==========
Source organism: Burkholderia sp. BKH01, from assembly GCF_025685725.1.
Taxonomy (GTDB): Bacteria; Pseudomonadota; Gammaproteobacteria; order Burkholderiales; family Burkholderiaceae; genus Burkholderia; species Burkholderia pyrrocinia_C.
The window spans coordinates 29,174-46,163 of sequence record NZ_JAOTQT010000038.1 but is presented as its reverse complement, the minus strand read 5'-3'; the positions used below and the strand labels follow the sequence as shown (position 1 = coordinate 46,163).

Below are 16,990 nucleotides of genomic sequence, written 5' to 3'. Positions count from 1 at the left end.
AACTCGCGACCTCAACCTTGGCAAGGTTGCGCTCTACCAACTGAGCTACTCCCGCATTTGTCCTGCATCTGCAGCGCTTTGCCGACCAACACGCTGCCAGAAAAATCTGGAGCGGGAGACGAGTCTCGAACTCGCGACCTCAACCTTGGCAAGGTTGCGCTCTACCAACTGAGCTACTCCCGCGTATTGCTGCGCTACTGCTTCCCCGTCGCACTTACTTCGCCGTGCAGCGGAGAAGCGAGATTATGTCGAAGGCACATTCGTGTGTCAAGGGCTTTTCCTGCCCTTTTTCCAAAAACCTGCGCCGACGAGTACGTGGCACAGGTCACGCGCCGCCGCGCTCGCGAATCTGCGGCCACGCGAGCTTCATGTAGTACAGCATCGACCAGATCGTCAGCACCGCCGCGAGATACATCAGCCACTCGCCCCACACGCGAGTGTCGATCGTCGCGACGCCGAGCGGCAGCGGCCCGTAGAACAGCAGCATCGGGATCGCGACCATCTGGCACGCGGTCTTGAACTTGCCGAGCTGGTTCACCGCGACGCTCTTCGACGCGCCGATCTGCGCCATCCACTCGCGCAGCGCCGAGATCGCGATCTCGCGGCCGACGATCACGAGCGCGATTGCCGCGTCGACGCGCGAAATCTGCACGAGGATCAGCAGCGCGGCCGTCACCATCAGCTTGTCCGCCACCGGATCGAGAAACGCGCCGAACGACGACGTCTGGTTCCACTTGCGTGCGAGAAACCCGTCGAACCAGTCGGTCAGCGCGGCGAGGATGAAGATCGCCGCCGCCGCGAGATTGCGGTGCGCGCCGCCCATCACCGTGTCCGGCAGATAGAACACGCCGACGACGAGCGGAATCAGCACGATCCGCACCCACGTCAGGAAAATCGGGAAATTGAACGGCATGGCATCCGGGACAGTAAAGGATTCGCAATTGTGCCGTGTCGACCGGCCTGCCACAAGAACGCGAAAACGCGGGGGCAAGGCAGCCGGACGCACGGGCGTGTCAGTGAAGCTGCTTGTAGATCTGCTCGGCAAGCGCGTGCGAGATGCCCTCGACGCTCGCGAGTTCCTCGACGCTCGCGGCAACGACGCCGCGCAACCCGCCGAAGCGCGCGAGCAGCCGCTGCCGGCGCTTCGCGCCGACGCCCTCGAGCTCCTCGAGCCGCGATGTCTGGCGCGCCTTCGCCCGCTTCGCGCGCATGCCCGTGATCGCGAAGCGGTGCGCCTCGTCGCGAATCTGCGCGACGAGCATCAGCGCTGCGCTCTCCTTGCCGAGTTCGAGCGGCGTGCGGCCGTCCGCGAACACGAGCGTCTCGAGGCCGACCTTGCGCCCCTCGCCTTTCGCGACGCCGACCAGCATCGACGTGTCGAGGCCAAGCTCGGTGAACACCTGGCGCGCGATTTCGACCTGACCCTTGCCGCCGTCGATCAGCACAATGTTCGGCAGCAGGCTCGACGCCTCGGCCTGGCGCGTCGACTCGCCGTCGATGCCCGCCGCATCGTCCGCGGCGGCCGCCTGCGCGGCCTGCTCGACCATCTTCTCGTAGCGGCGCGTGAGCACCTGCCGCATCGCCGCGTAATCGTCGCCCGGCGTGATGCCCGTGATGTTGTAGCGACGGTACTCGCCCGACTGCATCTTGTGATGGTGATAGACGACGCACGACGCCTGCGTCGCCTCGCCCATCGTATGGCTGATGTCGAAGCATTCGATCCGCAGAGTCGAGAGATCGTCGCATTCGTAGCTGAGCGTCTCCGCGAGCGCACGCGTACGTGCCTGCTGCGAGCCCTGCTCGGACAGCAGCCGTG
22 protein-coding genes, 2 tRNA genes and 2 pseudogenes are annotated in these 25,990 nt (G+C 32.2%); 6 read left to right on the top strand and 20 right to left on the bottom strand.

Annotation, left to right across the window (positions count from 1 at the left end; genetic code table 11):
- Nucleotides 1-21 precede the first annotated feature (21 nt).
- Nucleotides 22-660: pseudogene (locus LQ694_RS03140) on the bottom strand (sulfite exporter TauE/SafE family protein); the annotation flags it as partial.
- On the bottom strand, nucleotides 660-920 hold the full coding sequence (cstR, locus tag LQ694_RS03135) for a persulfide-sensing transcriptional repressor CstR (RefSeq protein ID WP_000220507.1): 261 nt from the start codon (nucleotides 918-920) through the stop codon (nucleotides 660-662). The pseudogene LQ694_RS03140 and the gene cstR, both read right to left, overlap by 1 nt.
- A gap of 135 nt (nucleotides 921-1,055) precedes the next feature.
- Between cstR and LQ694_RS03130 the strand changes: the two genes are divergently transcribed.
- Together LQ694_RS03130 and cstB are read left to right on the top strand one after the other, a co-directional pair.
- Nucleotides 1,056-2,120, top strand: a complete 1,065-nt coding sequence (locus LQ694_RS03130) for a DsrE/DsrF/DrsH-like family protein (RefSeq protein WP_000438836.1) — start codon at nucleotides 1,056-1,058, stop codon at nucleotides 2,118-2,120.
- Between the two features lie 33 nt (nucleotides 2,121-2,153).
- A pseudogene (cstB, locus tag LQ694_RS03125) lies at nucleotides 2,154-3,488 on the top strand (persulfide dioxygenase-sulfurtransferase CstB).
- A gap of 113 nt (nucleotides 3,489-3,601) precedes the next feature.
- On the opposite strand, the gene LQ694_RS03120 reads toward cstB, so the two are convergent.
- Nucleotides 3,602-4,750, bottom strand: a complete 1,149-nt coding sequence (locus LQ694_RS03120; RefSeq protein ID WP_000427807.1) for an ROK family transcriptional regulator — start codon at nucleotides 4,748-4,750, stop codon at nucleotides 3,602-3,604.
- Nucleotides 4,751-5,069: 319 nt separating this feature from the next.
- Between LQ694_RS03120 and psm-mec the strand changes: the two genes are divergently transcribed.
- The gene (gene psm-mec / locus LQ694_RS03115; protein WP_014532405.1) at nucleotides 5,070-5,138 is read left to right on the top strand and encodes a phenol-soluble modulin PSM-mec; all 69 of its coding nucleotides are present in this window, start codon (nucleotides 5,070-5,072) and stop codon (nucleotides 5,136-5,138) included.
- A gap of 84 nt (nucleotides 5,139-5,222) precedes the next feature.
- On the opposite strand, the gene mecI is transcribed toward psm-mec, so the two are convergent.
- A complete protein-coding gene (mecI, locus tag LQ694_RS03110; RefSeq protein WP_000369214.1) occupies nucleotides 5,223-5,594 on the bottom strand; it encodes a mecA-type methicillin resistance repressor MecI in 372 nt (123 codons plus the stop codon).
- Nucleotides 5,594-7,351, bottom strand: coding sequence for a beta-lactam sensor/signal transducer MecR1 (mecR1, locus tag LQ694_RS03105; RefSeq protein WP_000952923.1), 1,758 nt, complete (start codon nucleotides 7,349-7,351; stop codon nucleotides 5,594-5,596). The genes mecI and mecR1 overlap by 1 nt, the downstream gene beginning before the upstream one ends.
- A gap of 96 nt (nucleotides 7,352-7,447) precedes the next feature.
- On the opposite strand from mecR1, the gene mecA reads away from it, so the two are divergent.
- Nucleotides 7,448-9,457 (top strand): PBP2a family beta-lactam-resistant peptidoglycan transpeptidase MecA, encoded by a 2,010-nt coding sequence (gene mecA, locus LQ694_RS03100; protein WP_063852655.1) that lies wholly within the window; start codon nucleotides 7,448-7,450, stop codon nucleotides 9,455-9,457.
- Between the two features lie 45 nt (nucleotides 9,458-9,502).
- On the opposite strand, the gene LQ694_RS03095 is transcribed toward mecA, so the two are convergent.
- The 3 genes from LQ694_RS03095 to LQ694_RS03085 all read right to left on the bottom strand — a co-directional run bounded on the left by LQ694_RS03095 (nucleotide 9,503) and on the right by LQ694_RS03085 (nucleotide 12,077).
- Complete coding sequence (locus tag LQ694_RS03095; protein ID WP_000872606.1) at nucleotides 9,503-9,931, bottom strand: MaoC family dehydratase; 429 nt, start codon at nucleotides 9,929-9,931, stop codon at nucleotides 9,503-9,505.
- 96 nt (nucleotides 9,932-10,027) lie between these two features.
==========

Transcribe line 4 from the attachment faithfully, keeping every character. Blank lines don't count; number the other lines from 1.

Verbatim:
Below are 16,990 nucleotides of genomic sequence, written 5' to 3'. Positions count from 1 at the left end.